The producer price index (PPI) for material and service inputs to new nonresidential construction was unchanged from May to June and decreased 3.8% year-over-year (y/y), according to Bureau of Labor Statistics (BLS) data posted on Thursday. Fuel and metals prices logged especially sharp declines from June 2022, when prices peaked following Russia’s invasion of Ukraine. The index for diesel fuel tumbled 6.9% in May and 49% y/y; steel mill products, -0.6% and -18%; aluminum mill shapes, -1.3% and -10.7%; and copper and brass mill shapes, -3.1% and -8.5%. In contrast, the PPI for concrete products rose for the 31st month in a row, by 0.3% and 11.3% y/y. The PPI for new nonresidential building construction—a measure of the price that contractors say they would bid to build a fixed set of buildings—was flat for the month. Although this “bid price” index rose 11.0% y/y, the y/y change has decelerated for nine consecutive months after rising 24.1% from September 2021 to September 2022. Changes in PPIs for new, repair, and maintenance work by subcontractors were mixed: roofing contractors (0.2% for the month and 17.2% y/y), plumbing contractors (0.2% and 9.5%, respectively), electrical contractors (-0.2% and 9.0%), and concrete contractors (0.2% and 2.8%). AGC posted tables of construction PPIs. Readers are invited to send information on price and supply-chain changes to firstname.lastname@example.org.
In its quarterly review of building-products manufacturers, investment research firm Thompson Research Group reported on Monday: “Wallboard pricing has remained relatively flat sequentially (with modest declines in certain markets). Overall pricing is more resilient versus prior cycles….we do not expect pricing actions for the rest of the year. Insulation pricing is seeing support from visibility and tight capacity, with no further pricing actions expected in 2023 at present. That said, this could change should demand going into the fall take a step up and puts further strain on already high utilization rates. Note that pre-Covid, the insulation industry in most years saw a price increase at the start of the year (focused on home builders) and Aug/Sept….Ceiling-tile pricing is following the historical cadence of two modest pricing actions a year, with expectations for some level of acceptance given the market structure. That said, the traditional office end-market remains challenged, which could call into question certain products’ ability to gain pricing. Roofing has a mid-year increase in the market….This is the second price increase in 2023.”
The value of construction starts in current dollars declined 7.1% y/y in June, data firm ConstructConnect reported today. Residential starts plunged 35%, with single-family down 19% and apartments down 58%. Nonresidential building starts slipped 3.2%, with the largest component—institutional starts—up 25%, commercial starts down 10%, and industrial (manufacturing) starts down 49%. Engineering (civil) starts jumped 40%, with increases for most segments: roads, up 21%; water/sewage, up 7.6%; power and miscellaneous civil, up 230%; bridges, down 31%; dams/marine, up 43%; and airports, up 52%.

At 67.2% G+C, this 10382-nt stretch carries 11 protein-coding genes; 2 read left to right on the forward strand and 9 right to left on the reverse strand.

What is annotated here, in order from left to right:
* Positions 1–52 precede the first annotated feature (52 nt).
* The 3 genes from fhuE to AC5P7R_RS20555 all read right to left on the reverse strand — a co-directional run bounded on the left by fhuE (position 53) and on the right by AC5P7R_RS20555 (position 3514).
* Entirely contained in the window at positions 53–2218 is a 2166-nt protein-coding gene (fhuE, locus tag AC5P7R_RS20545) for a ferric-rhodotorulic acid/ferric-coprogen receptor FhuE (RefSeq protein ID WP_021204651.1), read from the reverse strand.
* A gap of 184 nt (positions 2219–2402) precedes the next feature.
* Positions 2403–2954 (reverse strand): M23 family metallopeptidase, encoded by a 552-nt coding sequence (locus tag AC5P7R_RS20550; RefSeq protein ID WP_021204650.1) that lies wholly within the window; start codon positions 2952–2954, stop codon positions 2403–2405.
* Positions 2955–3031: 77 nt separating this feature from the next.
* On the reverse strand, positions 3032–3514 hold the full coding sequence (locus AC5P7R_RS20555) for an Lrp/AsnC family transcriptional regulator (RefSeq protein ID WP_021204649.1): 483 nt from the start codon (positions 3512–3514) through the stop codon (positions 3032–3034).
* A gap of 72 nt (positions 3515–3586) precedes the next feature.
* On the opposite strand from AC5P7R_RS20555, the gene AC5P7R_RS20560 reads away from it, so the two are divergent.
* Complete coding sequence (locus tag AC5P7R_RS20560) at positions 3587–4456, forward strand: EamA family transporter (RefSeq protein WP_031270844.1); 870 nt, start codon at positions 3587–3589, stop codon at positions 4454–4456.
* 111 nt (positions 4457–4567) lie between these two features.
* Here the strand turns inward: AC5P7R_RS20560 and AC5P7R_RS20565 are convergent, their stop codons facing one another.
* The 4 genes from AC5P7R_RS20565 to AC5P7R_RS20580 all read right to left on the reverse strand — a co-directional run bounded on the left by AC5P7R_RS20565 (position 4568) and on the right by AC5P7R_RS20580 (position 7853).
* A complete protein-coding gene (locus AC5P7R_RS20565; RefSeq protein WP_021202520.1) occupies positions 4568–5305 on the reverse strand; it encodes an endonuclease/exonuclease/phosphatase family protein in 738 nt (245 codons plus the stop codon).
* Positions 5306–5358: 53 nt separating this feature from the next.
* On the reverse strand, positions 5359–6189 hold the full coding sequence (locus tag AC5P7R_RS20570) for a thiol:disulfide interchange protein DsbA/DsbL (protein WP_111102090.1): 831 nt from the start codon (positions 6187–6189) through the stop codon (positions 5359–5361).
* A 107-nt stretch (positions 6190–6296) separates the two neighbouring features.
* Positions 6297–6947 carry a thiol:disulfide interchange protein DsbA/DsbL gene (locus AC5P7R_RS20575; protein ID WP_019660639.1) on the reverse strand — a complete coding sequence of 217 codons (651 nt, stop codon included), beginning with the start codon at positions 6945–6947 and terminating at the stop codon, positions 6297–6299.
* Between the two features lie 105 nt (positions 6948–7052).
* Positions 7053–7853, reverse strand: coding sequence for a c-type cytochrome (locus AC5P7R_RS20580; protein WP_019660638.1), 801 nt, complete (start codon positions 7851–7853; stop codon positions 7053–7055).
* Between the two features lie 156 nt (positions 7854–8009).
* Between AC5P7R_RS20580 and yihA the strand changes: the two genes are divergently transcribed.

The Dodge Momentum Index fell 2.5% in July but rose 25% y/y, Dodge Construction Network reported on Tuesday. The index “is a monthly measure of the initial report for nonresidential building projects in planning, shown to lead construction spending for nonresidential buildings by a full year.” The commercial component rose 3.1% for the month and 17% y/y. The institutional component sank 10.9% for the month but jumped 39% y/y.
CPWR—The Center for Construction Research and Training—on Wednesday posted a dashboard that “summarizes projections for construction industry employment using national data from [BLS] and state data from Projections Central….The dashboard includes employment projections by state, major subsector, detailed subsector, and occupation, as well as projected job openings due to workers leaving the occupation (e.g., separations) and growth by occupation. The projections presented are likely an underestimate as BLS does not include potential impacts of the Infrastructure Investment and Jobs Act (IIJA) and Build Back Better Framework, which together are expected to add an average of 1.5 million jobs annually.” Another “story-dashboard” tracks annual employment totals and the impact of the pandemic on the mix of workers by characteristics such as age, sex, and U.S. or foreign birthplace. A third story-dashboard tracks wages and earnings by year for detailed construction sectors, occupations, and worker characteristics.
Contractors are invited to fill out the 2023 Autodesk/AGC Workforce Survey. Results will be posted in late August.